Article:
How strike can be avoided—Adeyemi
Comrade Adeyemi, the NASU General Secretary who spoke at the end of the 5th National Delegate Conference of NASU said: “We had that agreement that we give government up to 22nd of November and that 22nd has passed and naturally we also had a meeting of the joint unions, that is NASU, SSANU and NAAT and we wrote another letter to the government to say we will give them up to the end of the month. I think my idea about that is not that when the month ends we will just start the strike.
“My idea about that is that because we also had some information about what is going on right now at the National Assembly. This bill has gone through the first and the second reading, so it shows clearly that some measures of actions is going on but if by 30th we meet and we find out that we are not sufficiently encouraged by what has happened, of course it is a suspended strike, we will have no option than to reinstate the strike.
“That is the position; it is as straight forward as that. We will review the situation by 30th and if we are convinced that there is a need for us to start a strike we will resume the strike. I am not going to say that the government has taken us serious and I am also not going to say that this government has the capacity to ignore us because if they do, they will be doing so at their own peril.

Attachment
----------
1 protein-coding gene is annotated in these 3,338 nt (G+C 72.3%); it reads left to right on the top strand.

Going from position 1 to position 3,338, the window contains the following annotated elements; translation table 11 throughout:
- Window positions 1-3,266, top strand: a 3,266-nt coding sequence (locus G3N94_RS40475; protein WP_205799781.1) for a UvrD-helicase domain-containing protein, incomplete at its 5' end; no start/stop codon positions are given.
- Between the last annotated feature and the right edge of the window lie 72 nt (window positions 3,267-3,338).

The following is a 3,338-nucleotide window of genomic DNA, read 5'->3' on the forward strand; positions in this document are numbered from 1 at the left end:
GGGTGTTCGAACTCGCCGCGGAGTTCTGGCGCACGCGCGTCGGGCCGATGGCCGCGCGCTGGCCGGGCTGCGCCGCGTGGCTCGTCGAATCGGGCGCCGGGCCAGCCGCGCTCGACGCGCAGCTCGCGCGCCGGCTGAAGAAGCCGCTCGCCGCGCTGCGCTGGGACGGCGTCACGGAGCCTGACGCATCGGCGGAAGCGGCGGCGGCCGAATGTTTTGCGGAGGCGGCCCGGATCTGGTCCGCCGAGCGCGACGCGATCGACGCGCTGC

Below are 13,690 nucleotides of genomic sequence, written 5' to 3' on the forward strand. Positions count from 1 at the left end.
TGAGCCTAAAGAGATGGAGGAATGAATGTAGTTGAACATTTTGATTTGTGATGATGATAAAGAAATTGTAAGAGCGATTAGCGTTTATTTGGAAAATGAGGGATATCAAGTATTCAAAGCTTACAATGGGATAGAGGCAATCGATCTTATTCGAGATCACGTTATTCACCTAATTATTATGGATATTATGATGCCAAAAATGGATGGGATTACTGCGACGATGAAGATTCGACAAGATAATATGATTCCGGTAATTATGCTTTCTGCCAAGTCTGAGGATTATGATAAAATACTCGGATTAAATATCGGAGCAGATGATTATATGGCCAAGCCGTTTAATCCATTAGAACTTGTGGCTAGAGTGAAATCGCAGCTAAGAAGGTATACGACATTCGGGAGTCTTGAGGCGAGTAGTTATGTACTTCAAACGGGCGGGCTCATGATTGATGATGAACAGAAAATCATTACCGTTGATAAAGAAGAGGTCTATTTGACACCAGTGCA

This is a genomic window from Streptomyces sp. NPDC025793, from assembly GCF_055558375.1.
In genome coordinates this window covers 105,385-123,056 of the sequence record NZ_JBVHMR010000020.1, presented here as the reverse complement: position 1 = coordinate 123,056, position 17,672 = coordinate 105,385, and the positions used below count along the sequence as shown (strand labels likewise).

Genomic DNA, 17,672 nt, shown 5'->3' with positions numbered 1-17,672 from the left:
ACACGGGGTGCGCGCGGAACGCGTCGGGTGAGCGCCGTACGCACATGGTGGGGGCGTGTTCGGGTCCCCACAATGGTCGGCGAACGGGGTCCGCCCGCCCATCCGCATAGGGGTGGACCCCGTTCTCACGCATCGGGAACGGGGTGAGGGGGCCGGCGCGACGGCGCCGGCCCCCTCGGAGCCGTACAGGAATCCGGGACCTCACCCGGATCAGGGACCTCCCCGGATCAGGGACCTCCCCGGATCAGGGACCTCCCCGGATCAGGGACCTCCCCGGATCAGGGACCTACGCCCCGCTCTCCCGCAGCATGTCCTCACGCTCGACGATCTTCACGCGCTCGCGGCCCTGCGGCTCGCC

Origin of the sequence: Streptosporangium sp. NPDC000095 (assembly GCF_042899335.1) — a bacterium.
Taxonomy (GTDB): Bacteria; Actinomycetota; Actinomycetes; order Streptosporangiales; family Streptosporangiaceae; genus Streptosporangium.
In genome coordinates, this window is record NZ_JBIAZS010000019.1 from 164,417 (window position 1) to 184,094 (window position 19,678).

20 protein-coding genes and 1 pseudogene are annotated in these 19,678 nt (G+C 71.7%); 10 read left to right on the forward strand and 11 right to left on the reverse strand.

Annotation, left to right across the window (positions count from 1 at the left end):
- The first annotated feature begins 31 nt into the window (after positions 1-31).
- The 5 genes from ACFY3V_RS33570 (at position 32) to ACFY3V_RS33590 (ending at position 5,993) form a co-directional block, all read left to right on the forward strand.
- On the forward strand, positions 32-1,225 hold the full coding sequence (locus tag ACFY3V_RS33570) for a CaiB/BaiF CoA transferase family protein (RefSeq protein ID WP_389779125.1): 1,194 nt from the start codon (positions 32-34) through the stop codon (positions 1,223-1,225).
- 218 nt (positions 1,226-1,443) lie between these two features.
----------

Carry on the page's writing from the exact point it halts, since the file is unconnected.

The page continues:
They have not given us the attention the way we wanted it but they have not ignored us, because to do so will be completely detrimental to their own interest. I think that to a large extent, it shows that a measure of action is on-going on this matter.
But we have to meet and decide as to whether we are satisfied with the level of the response the government has given to this matter in the last two weeks. If we are satisfied and we are convinced that the process will end in a few days, there may be no reason to say we are embarking on the strike.
But if it is a process that will still drag on for God’s know when then we will have no option than to tell our members to resume the strike. I think the real issue now is that the government has a responsibility of ensuring that the bill is passed and our members are assured of enjoying the 65 years retirement age. That is the only thing that will guarantee stability and industrial peace in the place.